Israel Palestine

Palestinian, Israeli, and Jewish Diaspora Partners Defy Occupation

June 13, 2017 – By Bob Mason

Saturday night, May 22nd, canopied by a star-encrusted sky, I joined 90 activists (approximately 60 American, Australian, British, Canadian, and European Jews, 20 Palestinians, and 10 Israelis) in celebrating the re-establishment of the Palestinian agricultural village of Sapura in the South Hebron Hills.

Between 1980 and 1998 the people of Sarura and other nearby villages were expelled from their land by the Israeli Defense Forces (IDF) in an act of ethnic cleansing. Even before the IDF applied military pressure, the families of Sarura were frequently harassed by the residents of the illegal Israeli settlement of Ma’on. Located only one fourth of a mile from the village, Ma’on’s settlers vandalized Palestinian property and contaminated the village wells. The IDF and police protected the settlers, not Palestinians.

This May, twenty years after leaving their homes, one family from Sarura decided to return. In support we established Sumud Freedom Camp–a Standing Rock-inspired encampment where we could use the privilege of international and Israeli Jews to provide some protection from harassment by settlers and the military. Sumud means “steadfastness” in Arabic and is a term Palestinian resistance activists use to describe their Sisyphean struggle to maintain their livelihoods and culture under Occupation. Four of the international Jewish activists at Sumud Freedom Camp were from Pittsburgh. One of them was Moriah Ella Mason, my daughter, a trip leader who had participated in last year’s delegation. She had inspired me to join this year’s trip.

Shortly before midnight, as we were celebrating two days of hard work rehabilitating one of the traditional homes in Sarura, twenty-five IDF soldiers rolled into camp. We were barbecuing, dancing to dubke (traditional Palestinian music) around the fire, and preparing to screen a movie. It was a sudden change of plans, but we had prepared and trained for this moment.

When the soldiers advanced we formed a human barrier to protect the camp and our Palestinian partners, who faced a much greater risk of assault, arrest, and imprisonment. Despite not producing an order for us to evacuate the area, the IDF commander demanded that we leave and threatened to unleash pepper spray. True to the name of the camp, we remained steadfast as the soldiers pushed us and roughed up several activists. Despite our discipline, the scene became chaotic once the soldiers cut the power from the generator that provided illumination. The landscape was rocky, difficult to walk even in daylight. For me the dramatic transformation from celebration to civil disobedience was surreal. As I witnessed my friends being abused I was frightened for them and worried about potential escalation by the IDF.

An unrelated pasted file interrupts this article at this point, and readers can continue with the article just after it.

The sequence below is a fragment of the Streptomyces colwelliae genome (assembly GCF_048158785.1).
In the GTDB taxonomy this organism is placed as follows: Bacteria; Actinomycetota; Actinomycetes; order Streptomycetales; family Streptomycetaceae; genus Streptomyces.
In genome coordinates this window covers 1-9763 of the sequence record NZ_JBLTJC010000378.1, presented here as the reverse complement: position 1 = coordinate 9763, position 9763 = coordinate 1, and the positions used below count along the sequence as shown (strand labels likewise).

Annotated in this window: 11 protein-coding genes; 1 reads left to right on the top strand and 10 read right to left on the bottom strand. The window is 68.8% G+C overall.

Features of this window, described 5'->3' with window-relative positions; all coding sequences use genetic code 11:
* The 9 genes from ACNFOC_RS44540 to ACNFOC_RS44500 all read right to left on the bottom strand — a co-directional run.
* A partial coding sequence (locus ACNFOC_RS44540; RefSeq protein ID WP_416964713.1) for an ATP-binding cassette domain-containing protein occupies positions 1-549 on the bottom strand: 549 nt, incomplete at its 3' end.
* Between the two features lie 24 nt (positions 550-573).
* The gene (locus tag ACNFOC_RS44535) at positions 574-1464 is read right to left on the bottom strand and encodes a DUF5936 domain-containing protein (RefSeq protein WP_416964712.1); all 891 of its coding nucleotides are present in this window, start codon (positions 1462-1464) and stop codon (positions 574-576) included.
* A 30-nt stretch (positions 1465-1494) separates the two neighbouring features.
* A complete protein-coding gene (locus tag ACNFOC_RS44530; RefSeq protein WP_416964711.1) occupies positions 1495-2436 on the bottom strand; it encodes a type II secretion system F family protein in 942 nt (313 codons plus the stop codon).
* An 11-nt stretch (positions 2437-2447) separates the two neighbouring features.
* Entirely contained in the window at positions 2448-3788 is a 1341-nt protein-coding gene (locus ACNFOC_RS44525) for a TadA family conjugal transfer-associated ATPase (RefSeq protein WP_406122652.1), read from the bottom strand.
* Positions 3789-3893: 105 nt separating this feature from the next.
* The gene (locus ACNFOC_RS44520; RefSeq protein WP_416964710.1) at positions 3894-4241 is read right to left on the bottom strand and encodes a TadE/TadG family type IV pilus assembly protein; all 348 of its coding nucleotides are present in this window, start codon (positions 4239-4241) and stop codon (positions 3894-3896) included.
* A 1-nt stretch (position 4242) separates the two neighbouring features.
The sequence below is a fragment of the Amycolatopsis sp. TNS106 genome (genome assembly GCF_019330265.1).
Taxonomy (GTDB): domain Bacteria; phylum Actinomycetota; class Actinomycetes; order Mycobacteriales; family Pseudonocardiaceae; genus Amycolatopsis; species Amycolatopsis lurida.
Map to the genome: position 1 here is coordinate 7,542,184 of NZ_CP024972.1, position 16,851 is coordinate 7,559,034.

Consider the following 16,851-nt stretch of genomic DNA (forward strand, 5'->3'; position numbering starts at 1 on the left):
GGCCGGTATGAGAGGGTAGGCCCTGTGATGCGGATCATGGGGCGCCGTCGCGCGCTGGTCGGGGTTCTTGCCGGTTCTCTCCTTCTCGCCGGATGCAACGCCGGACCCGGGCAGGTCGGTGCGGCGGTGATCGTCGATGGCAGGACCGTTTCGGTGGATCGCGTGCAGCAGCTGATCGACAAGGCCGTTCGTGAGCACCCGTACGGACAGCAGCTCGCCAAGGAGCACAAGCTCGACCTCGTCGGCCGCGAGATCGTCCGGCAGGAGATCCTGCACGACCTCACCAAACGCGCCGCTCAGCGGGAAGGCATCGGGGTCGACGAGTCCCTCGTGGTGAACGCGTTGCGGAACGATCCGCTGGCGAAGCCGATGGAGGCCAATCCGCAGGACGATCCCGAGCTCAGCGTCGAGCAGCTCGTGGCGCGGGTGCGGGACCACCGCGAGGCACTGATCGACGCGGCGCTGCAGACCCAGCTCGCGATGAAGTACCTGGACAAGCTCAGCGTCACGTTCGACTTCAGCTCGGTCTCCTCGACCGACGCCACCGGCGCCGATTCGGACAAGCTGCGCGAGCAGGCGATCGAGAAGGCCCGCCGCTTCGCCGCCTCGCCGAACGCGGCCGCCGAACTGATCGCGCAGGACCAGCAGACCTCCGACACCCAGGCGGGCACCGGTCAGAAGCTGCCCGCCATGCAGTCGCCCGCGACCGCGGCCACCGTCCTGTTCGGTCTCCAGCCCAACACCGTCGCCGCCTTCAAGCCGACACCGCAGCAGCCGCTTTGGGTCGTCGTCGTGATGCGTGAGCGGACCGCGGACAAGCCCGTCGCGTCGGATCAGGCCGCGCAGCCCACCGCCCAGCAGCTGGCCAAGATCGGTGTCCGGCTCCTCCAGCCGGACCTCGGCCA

The soldiers succeeded in vandalizing the camp, destroying three tents, tossing our food on the sandy ground, and confiscating our generator, film projector, and screen. They didn’t succeed in evicting us. We vowed to sleep under the stars for what remained of a chilly night, guarded from potential settler reprisals by our hastily assembled Night’s Watch. I kept thinking about the Jewish value of welcoming the stranger as I and my partner, wearing t- shirts emblazoned with the statement “Occupation is not my Judaism”, circled the camp every twenty minutes.

Earlier that night we’d been inspired by one of the Palestinian leaders, internationally recognized human rights activist, Issa Amro. He invoked the Reverend Martin Luther King, Jr.’s persistent struggle for human rights at our Havdallah service marking the end of Shabbat.

On Sunday morning we rebuilt Sumud Freedom Camp in Sarura. As of June 13th, when this article was submitted, the camp remains in defiance of displacement and occupation. Smaller contingents of international activists for social justice continue to use their privilege to protect the courageous Palestinians. You can support their work by following the Sumud Freedom Camp Facebook page and the #WeAreSumud hashtag on social media. You can also donate much needed funds to “Sumud Freedom Camp: A Right to Remain” on

Late Sunday afternoon we arrived at our hotel in Bethlehem and were greeted by other delegation members with cheers, hugs, and a song from the South African anti-apartheid movement, “Courage my friends, you do not walk alone.” My daughter, who was responsible for media and worried about my safety, embraced me. Later that evening, those who engaged in the nonviolent direct action, shared the thoughts and feelings that had begun surfacing–anger, fear, worry, especially for the Palestinians still at the camp, and a mixture of relief and gratitude for our solidarity. I wept as I thought about the close and caring community of Palestinians, Israelis, and Diaspora Jews that we had formed. We had created, in microcosm, the world we longed for.

I helped in the establishment of Sumud Freedom Camp as a participant of the Center for Jewish Nonviolence, a Jewish Diaspora anti-occupation group that girds its work with 3 principles”:

1) Active support for an end to Israel’s occupation of the West Bank, East Jerusalem, and Gaza;

2) Commitment to nonviolent action;

3) Belief in the shared humanity and full equality of Palestinians and Israelis alike.

 Bob Mason is a member of the Pittsburgh Chapter of Jewish Voice for Peace, which opposes anti-Jewish, anti-Muslim, and anti-Arab bigotry & oppression.


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